Hope: The Reason We Give

As we become immersed in preparing for and celebrating Christmas, we must never forget that we give gifts because we were given the greatest gift of all — God’s perfect Son came to earth in the form of a man to sacrifice Himself so that we might have eternal life. Sometimes, however, we need reminders about the true “reason for the season” …and sometimes those reminders come from surprising sources, from young minds.

At the start of this school year, HCS sophomore Jessica Bewley traveled with her family and some members of her church to Santa Emelia, Nicaragua, where they worked in medical, dental, and pharmaceutical missions. Recently in her Writing Skills class, Jessica had to write an essay in which she defined a term which is meaningful to her; she wrote about hope and how her definition of it changed as a result of that trip.

Desmond Tutu once said, “Hope is being able to see that there is light despite all of the darkness.” The Webster’s Dictionary defines hope as this: to want or to wish for something with a feeling of confident expectation. I do not believe that hope is always a verb, but an idea of light in the midst of darkness. I realized what hope was when I looked in the coffee-colored eyes of a young child in Matagalpa, Nicaragua. I found hope in a poverty-filled village where the thought of hope seemed to be hopeless.     

Once in the village of Santa Emelia, I was taken away from the distractions of my everyday life, and it revived me.  Just being there and breathing in the warm mountain air made my soul feel finally at peace. I saw hope in every beautiful person I was there to help. The people had needs, and I was there to make their lives a little more endurable. Although I was there to help them, they also helped me without even meaning to. In the lives of the people, I saw how strong each one of them was. In such a dark and poverty-filled place they went about their lives with a smile on their faces and joy in their hearts. This is hope.

As an illustration, this sad yet beautiful place became like a window for light to shine through. Every morning in Nicaragua, we awoke to the sounds of roosters crowing; these calls became the sounds of hope. I began each day with a cup of Nicaraguan coffee, which is the best I have ever had. This coffee gave every day a fresh start. With every meal we ate fresh, natural pineapples, and these became the tastes of hope. Every night, we praised God with the music of macarenas in a Spanish praise band; this worship became what hope sounded like. On the last day of our trip, we visited a dramatic waterfall. This waterfall with its fast, rushing water and a huge, open pool surrounded by painted boulders below was the most beautiful symbol of hope I had ever seen.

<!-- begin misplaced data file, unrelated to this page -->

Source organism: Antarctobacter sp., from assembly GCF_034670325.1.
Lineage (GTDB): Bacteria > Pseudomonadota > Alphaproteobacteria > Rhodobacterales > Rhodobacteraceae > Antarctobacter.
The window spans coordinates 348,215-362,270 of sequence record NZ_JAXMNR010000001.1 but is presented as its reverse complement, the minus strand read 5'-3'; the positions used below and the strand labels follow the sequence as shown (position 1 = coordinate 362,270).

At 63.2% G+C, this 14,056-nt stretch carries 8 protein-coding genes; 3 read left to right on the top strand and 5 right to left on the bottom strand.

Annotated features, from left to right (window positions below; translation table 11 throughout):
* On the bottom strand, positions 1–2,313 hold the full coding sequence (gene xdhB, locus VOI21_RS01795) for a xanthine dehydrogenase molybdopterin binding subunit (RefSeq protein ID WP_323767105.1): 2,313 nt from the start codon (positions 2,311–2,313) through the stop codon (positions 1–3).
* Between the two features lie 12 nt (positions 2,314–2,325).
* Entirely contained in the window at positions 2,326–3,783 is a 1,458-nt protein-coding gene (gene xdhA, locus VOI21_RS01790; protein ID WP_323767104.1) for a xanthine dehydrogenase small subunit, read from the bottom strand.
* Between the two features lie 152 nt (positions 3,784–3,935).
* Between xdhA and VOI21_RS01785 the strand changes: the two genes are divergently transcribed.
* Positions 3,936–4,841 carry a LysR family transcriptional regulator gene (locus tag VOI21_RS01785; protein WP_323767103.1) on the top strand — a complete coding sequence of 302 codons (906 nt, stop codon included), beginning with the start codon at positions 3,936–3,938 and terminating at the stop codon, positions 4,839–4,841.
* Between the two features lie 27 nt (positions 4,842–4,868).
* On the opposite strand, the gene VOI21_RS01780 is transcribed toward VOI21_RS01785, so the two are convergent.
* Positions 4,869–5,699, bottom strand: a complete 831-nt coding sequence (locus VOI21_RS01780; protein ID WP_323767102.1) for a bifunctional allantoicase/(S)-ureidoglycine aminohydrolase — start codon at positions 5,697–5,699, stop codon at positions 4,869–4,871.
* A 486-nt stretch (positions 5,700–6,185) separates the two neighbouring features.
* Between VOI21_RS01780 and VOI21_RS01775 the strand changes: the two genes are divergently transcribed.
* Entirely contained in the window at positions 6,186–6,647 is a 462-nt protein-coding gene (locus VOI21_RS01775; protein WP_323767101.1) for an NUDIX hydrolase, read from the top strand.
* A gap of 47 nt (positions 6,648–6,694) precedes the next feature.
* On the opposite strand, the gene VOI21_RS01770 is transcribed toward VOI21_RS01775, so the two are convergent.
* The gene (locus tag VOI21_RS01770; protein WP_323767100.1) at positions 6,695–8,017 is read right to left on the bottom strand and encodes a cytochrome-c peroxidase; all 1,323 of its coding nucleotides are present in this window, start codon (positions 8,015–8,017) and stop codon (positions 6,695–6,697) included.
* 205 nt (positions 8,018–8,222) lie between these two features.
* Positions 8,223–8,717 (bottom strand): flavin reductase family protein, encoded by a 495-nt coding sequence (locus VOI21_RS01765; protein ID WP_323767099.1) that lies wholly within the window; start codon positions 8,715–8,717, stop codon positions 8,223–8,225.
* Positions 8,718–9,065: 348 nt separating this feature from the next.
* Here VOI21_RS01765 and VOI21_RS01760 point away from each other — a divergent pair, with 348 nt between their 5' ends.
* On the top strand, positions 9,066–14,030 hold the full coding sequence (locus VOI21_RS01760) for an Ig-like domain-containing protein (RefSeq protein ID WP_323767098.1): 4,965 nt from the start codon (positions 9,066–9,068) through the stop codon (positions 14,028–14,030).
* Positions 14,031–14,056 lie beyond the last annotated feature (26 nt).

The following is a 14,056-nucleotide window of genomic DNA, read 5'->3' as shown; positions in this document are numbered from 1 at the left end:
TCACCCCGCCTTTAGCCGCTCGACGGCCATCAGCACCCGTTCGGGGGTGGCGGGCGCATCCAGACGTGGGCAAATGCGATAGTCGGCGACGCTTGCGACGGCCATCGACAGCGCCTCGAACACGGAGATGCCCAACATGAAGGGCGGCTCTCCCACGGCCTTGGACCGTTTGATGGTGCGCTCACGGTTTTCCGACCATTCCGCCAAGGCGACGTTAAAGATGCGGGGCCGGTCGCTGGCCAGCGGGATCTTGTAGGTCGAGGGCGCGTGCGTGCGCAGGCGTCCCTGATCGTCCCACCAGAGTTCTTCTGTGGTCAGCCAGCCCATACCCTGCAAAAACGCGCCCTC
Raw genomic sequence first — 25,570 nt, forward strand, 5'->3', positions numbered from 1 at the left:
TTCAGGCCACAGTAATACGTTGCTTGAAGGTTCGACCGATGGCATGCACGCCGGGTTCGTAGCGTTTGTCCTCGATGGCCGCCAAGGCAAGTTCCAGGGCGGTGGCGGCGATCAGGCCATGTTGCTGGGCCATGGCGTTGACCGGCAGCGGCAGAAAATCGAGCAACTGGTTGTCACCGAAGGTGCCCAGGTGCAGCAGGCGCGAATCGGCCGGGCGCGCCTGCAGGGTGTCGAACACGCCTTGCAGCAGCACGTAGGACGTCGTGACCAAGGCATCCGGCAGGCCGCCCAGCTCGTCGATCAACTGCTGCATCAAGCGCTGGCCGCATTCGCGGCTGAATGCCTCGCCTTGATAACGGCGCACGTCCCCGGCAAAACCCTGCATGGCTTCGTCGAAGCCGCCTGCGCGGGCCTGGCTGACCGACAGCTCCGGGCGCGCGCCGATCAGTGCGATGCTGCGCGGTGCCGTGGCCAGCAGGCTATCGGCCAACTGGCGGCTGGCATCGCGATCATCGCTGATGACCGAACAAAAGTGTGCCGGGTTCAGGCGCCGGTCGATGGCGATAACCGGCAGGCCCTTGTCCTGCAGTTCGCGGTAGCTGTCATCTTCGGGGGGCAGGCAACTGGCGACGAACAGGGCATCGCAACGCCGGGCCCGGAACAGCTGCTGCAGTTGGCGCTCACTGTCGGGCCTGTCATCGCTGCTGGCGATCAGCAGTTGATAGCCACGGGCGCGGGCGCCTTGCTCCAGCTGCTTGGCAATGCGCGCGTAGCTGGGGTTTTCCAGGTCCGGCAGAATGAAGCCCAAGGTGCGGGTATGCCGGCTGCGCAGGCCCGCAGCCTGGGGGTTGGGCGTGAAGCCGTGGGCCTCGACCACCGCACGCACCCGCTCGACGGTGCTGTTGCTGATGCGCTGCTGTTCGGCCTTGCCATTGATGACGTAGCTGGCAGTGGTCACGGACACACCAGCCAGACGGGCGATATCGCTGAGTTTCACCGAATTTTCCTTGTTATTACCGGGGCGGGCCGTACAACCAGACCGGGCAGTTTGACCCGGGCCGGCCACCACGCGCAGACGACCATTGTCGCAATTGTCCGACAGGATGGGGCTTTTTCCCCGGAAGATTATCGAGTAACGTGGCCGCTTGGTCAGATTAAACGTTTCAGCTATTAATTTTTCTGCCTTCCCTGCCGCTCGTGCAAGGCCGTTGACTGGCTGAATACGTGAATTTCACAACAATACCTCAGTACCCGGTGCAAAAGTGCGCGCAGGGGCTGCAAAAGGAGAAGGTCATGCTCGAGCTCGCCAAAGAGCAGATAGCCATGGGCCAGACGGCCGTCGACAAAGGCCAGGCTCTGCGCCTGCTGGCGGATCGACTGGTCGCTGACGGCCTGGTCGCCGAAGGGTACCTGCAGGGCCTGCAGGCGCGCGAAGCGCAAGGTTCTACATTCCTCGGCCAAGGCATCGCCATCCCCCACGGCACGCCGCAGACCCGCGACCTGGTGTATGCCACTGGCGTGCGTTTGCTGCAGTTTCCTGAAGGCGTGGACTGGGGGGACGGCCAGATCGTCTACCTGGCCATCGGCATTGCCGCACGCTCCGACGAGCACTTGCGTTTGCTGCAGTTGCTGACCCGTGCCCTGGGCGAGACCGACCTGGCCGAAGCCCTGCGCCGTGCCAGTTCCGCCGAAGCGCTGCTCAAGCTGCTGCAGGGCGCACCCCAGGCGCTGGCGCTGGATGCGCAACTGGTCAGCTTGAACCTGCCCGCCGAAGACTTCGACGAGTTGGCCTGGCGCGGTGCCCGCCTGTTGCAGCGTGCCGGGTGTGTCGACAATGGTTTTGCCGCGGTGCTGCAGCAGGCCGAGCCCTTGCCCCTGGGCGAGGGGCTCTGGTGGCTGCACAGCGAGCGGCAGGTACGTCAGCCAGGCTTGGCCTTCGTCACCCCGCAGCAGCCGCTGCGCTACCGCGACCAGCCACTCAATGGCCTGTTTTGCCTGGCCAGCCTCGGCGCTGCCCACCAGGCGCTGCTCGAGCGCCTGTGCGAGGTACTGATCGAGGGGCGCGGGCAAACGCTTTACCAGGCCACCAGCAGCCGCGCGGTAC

When I found hope, I was able to go back to my everyday life with a new perspective. Seeing the joy in the hearts of the people in Nicaragua put a joy in my heart as well. I met a man named Vince who was one of our translators along the trip. I never once saw Vince in a bad mood or upset about anything. He encouraged me throughout each day by giving me high-fives and telling me that I was doing a great job when I was feeling discouraged. Vince had an amazing testimony that explained why he was so positive, and his joy made me feel as if there was hope for the natives there. I was able to spread hope back at home to the people around me when I thought about my friend Vince. Hope is almost contagious. Once it is in one person, another can feel it and be filled with it as well. It’s like fireflies that light up the night.

At the time I visited Matagalpa, Nicaragua, I did not exactly know what hope was. Throughout my time there I found it in the beautiful people I met, in their coffee-colored eyes and Spanish hymns. In the midst of the darkness in that village, I found such an abundant, thriving hope. Hope is joy in the middle of adversity, the light in the darkness, and the perseverance in poverty.